Since 2016, many more doctors, scientists, parents and educators have also accused The Tech Industry of participating in this “dubious ed-tech cash-grab.” Every day more educators are trying to remedy this.

Some tech inventors and investors have expressed remorse for their role in creating these problems.  Regardless, many others are still designing and marketing new “educational” products anyway.

Additionally, doctors, scientists, educators, and parents are also addressing harm caused to kids by exposure to cell phone and wireless WiFi radiation and other electromagnetic fields from devices such as lap tops, WiFi routers, and infrastructure like cell towers and antennas on school property.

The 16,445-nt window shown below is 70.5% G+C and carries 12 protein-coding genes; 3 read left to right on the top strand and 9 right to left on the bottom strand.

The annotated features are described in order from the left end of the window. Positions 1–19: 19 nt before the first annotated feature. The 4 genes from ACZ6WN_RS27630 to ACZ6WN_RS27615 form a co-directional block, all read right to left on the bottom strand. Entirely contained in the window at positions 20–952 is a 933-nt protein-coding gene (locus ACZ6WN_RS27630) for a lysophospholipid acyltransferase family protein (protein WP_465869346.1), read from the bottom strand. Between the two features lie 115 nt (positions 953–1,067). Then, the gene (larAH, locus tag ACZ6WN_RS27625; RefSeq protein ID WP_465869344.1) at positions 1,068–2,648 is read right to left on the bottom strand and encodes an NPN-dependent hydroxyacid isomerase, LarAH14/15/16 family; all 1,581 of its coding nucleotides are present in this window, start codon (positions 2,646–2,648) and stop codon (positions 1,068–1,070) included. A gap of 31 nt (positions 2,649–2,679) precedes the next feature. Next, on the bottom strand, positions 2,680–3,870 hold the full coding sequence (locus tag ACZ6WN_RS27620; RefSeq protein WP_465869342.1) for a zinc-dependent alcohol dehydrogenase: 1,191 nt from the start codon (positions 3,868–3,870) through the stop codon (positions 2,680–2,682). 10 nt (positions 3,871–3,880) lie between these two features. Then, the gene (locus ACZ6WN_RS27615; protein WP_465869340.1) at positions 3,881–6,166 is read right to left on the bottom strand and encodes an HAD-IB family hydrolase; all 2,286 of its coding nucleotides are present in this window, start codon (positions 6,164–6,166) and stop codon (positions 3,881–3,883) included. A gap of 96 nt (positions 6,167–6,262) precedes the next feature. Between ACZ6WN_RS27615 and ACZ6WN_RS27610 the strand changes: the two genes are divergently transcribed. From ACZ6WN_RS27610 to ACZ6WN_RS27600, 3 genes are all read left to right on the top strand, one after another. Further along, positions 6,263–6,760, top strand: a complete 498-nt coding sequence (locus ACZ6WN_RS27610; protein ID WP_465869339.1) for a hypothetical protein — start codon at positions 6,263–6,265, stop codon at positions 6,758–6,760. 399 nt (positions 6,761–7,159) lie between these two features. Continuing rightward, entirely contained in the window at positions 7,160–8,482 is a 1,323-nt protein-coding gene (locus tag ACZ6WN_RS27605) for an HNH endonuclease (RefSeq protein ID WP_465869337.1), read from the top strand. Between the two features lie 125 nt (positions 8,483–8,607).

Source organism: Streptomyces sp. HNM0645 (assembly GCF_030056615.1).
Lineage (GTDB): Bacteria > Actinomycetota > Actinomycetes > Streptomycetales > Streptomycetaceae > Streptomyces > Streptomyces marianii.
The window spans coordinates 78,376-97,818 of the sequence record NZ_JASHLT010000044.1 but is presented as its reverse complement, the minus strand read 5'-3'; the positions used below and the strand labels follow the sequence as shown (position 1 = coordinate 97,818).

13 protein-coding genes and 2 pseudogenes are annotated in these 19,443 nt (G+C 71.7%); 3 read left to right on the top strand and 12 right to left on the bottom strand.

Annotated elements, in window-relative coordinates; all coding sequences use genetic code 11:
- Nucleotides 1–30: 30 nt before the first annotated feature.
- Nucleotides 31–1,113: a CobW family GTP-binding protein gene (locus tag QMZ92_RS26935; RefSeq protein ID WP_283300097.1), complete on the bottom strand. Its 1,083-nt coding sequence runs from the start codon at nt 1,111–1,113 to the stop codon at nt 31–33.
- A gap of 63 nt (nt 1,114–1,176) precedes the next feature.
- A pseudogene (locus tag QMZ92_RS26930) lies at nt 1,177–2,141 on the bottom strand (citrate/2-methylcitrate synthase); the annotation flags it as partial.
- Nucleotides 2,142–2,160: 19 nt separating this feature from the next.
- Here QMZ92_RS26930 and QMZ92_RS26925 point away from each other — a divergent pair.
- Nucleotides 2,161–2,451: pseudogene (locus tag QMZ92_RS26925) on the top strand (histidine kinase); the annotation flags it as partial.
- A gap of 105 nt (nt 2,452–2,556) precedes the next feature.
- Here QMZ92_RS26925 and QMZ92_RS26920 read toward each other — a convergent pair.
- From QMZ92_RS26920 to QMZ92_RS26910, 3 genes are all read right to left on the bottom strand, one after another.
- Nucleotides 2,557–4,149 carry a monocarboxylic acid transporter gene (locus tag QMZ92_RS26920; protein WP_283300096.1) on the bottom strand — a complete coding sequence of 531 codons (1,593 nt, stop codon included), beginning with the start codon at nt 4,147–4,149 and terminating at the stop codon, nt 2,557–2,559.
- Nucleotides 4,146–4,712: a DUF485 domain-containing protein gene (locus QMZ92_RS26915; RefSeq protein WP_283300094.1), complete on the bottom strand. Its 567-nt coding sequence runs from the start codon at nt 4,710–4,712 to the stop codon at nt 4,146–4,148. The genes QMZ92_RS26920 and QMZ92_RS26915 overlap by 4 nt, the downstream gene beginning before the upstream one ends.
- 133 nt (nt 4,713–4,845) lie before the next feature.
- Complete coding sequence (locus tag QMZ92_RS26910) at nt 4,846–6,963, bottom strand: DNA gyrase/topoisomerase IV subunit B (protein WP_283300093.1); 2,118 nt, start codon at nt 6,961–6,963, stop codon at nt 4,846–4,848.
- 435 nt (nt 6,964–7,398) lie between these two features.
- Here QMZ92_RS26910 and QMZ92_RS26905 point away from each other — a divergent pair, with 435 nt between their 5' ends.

No “safe” level of cell phone or wireless WiFi radiation exposure has STILL been scientifically determined for children or pregnant women.  There have been many warnings by many experts about this especially in regard to kids.

In April 2017, Screen Time Colorado hosted an event with a panel of experts who addressed harm on kids from technology use and exposure.

More warnings about exposure are being reported all the time – for kids and everyone else by a variety of sourcesIn fact, cell phone manufacturers have also issued warnings to shareholdersnot customers – that they may eventually be held liable for the harm they have caused. 

Regardless, tech companies are still eagerly providing children with technology and encouraging and its use in and out of the classroom.